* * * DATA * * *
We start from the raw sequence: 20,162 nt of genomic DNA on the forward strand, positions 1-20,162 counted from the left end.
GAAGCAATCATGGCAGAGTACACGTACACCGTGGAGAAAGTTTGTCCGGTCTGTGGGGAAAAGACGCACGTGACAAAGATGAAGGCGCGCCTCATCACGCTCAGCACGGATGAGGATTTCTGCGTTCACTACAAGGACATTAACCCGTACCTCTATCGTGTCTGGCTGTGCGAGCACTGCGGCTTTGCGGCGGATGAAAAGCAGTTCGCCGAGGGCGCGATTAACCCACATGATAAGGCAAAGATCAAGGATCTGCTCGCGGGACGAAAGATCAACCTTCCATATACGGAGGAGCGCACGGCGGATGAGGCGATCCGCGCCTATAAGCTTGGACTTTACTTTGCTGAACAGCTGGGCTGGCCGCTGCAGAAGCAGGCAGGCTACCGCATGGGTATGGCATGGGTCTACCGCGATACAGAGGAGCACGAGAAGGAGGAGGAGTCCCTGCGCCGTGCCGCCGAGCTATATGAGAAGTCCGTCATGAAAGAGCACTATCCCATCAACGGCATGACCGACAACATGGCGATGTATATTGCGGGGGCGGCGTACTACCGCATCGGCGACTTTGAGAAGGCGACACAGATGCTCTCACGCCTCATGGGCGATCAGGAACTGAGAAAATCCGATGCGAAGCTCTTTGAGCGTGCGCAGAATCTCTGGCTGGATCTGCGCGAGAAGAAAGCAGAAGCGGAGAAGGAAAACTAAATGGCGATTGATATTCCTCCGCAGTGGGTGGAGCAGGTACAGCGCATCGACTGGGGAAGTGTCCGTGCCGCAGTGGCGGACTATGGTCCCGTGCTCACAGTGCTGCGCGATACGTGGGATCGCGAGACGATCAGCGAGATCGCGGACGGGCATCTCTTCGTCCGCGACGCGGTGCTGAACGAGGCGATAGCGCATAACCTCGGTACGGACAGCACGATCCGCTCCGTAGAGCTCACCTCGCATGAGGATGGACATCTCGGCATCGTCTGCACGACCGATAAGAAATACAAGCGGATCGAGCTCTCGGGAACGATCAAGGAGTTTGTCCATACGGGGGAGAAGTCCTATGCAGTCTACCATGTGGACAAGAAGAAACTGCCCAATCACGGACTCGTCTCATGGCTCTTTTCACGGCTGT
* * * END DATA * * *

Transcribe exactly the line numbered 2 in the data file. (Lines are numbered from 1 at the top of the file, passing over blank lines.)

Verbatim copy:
GAAGCAATCATGGCAGAGTACACGTACACCGTGGAGAAAGTTTGTCCGGTCTGTGGGGAAAAGACGCACGTGACAAAGATGAAGGCGCGCCTCATCACGCTCAGCACGGATGAGGATTTCTGCGTTCACTACAAGGACATTAACCCGTACCTCTATCGTGTCTGGCTGTGCGAGCACTGCGGCTTTGCGGCGGATGAAAAGCAGTTCGCCGAGGGCGCGATTAACCCACATGATAAGGCAAAGATCAAGGATCTGCTCGCGGGACGAAAGATCAACCTTCCATATACGGAGGAGCGCACGGCGGATGAGGCGATCCGCGCCTATAAGCTTGGACTTTACTTTGCTGAACAGCTGGGCTGGCCGCTGCAGAAGCAGGCAGGCTACCGCATGGGTATGGCATGGGTCTACCGCGATACAGAGGAGCACGAGAAGGAGGAGGAGTCCCTGCGCCGTGCCGCCGAGCTATATGAGAAGTCCGTCATGAAAGAGCACTATCCCATCAACGGCATGACCGACAACATGGCGATGTATATTGCGGGGGCGGCGTACTACCGCATCGGCGACTTTGAGAAGGCGACACAGATGCTCTCACGCCTCATGGGCGATCAGGAACTGAGAAAATCCGATGCGAAGCTCTTTGAGCGTGCGCAGAATCTCTGGCTGGATCTGCGCGAGAAGAAAGCAGAAGCGGAGAAGGAAAACTAAATGGCGATTGATATTCCTCCGCAGTGGGTGGAGCAGGTACAGCGCATCGACTGGGGAAGTGTCCGTGCCGCAGTGGCGGACTATGGTCCCGTGCTCACAGTGCTGCGCGATACGTGGGATCGCGAGACGATCAGCGAGATCGCGGACGGGCATCTCTTCGTCCGCGACGCGGTGCTGAACGAGGCGATAGCGCATAACCTCGGTACGGACAGCACGATCCGCTCCGTAGAGCTCACCTCGCATGAGGATGGACATCTCGGCATCGTCTGCACGACCGATAAGAAATACAAGCGGATCGAGCTCTCGGGAACGATCAAGGAGTTTGTCCATACGGGGGAGAAGTCCTATGCAGTCTACCATGTGGACAAGAAGAAACTGCCCAATCACGGACTCGTCTCATGGCTCTTTTCACGGCTGT